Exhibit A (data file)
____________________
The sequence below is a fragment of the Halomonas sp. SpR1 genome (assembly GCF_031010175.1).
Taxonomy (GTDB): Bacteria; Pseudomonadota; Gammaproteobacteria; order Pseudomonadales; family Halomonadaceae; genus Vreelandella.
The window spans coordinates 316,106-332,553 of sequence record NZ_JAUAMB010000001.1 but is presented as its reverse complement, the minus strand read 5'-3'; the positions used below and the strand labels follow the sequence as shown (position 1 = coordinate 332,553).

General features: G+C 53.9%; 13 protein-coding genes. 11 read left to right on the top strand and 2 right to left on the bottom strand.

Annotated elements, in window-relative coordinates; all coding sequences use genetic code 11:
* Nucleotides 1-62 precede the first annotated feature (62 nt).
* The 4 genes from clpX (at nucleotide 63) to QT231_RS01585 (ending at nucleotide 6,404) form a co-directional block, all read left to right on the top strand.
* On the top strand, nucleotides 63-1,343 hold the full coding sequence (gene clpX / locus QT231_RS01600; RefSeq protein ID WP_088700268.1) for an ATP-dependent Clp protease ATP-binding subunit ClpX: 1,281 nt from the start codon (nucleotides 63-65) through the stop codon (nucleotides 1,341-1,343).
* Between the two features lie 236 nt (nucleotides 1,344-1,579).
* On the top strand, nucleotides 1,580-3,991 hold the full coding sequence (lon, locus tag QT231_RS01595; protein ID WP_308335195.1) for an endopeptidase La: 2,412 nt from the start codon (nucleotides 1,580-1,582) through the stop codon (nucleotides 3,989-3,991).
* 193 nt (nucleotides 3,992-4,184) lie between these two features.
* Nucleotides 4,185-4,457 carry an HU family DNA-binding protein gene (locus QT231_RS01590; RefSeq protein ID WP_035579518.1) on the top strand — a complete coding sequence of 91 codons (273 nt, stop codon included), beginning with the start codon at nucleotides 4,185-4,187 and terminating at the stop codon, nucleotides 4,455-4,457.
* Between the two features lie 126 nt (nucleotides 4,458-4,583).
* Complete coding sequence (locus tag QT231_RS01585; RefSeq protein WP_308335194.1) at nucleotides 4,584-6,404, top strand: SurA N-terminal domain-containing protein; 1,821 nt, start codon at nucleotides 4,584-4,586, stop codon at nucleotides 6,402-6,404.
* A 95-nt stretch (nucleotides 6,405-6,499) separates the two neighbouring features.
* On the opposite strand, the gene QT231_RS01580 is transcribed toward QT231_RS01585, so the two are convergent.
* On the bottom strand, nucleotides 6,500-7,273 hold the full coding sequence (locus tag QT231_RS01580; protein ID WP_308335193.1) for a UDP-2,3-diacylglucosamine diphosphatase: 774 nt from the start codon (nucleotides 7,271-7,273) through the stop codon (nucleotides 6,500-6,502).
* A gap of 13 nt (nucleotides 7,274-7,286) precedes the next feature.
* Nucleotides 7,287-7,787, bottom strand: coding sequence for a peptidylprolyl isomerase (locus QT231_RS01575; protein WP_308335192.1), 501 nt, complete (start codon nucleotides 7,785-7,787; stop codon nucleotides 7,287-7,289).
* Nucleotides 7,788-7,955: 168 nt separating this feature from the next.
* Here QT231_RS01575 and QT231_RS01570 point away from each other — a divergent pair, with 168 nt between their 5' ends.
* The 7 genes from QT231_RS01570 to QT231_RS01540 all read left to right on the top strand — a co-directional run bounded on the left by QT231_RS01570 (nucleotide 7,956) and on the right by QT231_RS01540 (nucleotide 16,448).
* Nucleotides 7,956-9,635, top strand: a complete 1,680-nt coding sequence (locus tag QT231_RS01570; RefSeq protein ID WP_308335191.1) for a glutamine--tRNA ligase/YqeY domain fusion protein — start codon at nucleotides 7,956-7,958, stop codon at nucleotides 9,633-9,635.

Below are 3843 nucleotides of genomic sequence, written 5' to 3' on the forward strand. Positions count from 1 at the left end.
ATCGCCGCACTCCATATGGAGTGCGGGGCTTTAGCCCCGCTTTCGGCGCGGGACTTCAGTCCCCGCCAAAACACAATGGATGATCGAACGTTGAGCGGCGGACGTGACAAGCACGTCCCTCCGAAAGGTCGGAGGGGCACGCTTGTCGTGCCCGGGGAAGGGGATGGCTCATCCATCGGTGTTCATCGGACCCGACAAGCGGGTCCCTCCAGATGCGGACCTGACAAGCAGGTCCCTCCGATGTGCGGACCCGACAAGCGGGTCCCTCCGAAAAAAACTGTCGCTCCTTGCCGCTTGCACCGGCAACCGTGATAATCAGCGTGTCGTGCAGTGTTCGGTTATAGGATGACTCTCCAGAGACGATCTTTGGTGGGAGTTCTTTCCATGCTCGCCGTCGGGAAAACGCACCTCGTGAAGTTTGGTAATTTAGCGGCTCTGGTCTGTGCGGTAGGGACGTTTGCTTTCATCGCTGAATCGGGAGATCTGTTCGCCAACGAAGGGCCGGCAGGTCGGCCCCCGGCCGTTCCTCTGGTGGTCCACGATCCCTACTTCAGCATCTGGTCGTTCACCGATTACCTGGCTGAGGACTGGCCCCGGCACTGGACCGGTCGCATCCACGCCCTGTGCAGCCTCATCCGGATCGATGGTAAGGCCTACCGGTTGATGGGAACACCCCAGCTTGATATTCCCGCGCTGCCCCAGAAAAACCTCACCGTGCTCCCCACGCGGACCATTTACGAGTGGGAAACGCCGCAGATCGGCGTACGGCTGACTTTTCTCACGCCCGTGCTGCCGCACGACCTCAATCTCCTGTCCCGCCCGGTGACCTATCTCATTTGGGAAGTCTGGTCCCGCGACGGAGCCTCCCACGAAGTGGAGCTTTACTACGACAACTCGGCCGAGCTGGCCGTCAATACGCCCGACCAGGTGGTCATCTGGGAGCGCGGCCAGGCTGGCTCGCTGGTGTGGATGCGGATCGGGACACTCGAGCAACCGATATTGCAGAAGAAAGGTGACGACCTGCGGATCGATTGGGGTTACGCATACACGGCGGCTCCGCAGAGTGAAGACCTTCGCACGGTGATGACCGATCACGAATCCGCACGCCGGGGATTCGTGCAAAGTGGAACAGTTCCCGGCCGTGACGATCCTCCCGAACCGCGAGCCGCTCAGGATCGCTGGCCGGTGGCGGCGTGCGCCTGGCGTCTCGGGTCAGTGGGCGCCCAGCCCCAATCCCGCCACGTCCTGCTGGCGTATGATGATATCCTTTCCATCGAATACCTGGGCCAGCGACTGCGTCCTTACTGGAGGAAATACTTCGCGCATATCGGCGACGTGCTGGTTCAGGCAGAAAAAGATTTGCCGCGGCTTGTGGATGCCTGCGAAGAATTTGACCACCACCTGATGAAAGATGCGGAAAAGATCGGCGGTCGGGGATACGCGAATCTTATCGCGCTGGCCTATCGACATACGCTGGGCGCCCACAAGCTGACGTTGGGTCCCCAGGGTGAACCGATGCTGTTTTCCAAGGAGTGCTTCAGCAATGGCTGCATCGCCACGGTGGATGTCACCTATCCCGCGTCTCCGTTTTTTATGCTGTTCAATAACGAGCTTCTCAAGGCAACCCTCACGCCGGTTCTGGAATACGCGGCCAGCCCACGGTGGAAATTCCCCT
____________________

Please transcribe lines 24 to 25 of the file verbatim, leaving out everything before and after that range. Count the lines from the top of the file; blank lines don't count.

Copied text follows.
Below are 3843 nucleotides of genomic sequence, written 5' to 3' on the forward strand. Positions count from 1 at the left end.
ATCGCCGCACTCCATATGGAGTGCGGGGCTTTAGCCCCGCTTTCGGCGCGGGACTTCAGTCCCCGCCAAAACACAATGGATGATCGAACGTTGAGCGGCGGACGTGACAAGCACGTCCCTCCGAAAGGTCGGAGGGGCACGCTTGTCGTGCCCGGGGAAGGGGATGGCTCATCCATCGGTGTTCATCGGACCCGACAAGCGGGTCCCTCCAGATGCGGACCTGACAAGCAGGTCCCTCCGATGTGCGGACCCGACAAGCGGGTCCCTCCGAAAAAAACTGTCGCTCCTTGCCGCTTGCACCGGCAACCGTGATAATCAGCGTGTCGTGCAGTGTTCGGTTATAGGATGACTCTCCAGAGACGATCTTTGGTGGGAGTTCTTTCCATGCTCGCCGTCGGGAAAACGCACCTCGTGAAGTTTGGTAATTTAGCGGCTCTGGTCTGTGCGGTAGGGACGTTTGCTTTCATCGCTGAATCGGGAGATCTGTTCGCCAACGAAGGGCCGGCAGGTCGGCCCCCGGCCGTTCCTCTGGTGGTCCACGATCCCTACTTCAGCATCTGGTCGTTCACCGATTACCTGGCTGAGGACTGGCCCCGGCACTGGACCGGTCGCATCCACGCCCTGTGCAGCCTCATCCGGATCGATGGTAAGGCCTACCGGTTGATGGGAACACCCCAGCTTGATATTCCCGCGCTGCCCCAGAAAAACCTCACCGTGCTCCCCACGCGGACCATTTACGAGTGGGAAACGCCGCAGATCGGCGTACGGCTGACTTTTCTCACGCCCGTGCTGCCGCACGACCTCAATCTCCTGTCCCGCCCGGTGACCTATCTCATTTGGGAAGTCTGGTCCCGCGACGGAGCCTCCCACGAAGTGGAGCTTTACTACGACAACTCGGCCGAGCTGGCCGTCAATACGCCCGACCAGGTGGTCATCTGGGAGCGCGGCCAGGCTGGCTCGCTGGTGTGGATGCGGATCGGGACACTCGAGCAACCGATATTGCAGAAGAAAGGTGACGACCTGCGGATCGATTGGGGTTACGCATACACGGCGGCTCCGCAGAGTGAAGACCTTCGCACGGTGATGACCGATCACGAATCCGCACGCCGGGGATTCGTGCAAAGTGGAACAGTTCCCGGCCGTGACGATCCTCCCGAACCGCGAGCCGCTCAGGATCGCTGGCCGGTGGCGGCGTGCGCCTGGCGTCTCGGGTCAGTGGGCGCCCAGCCCCAATCCCGCCACGTCCTGCTGGCGTATGATGATATCCTTTCCATCGAATACCTGGGCCAGCGACTGCGTCCTTACTGGAGGAAATACTTCGCGCATATCGGCGACGTGCTGGTTCAGGCAGAAAAAGATTTGCCGCGGCTTGTGGATGCCTGCGAAGAATTTGACCACCACCTGATGAAAGATGCGGAAAAGATCGGCGGTCGGGGATACGCGAATCTTATCGCGCTGGCCTATCGACATACGCTGGGCGCCCACAAGCTGACGTTGGGTCCCCAGGGTGAACCGATGCTGTTTTCCAAGGAGTGCTTCAGCAATGGCTGCATCGCCACGGTGGATGTCACCTATCCCGCGTCTCCGTTTTTTATGCTGTTCAATAACGAGCTTCTCAAGGCAACCCTCACGCCGGTTCTGGAATACGCGGCCAGCCCACGGTGGAAATTCCCCT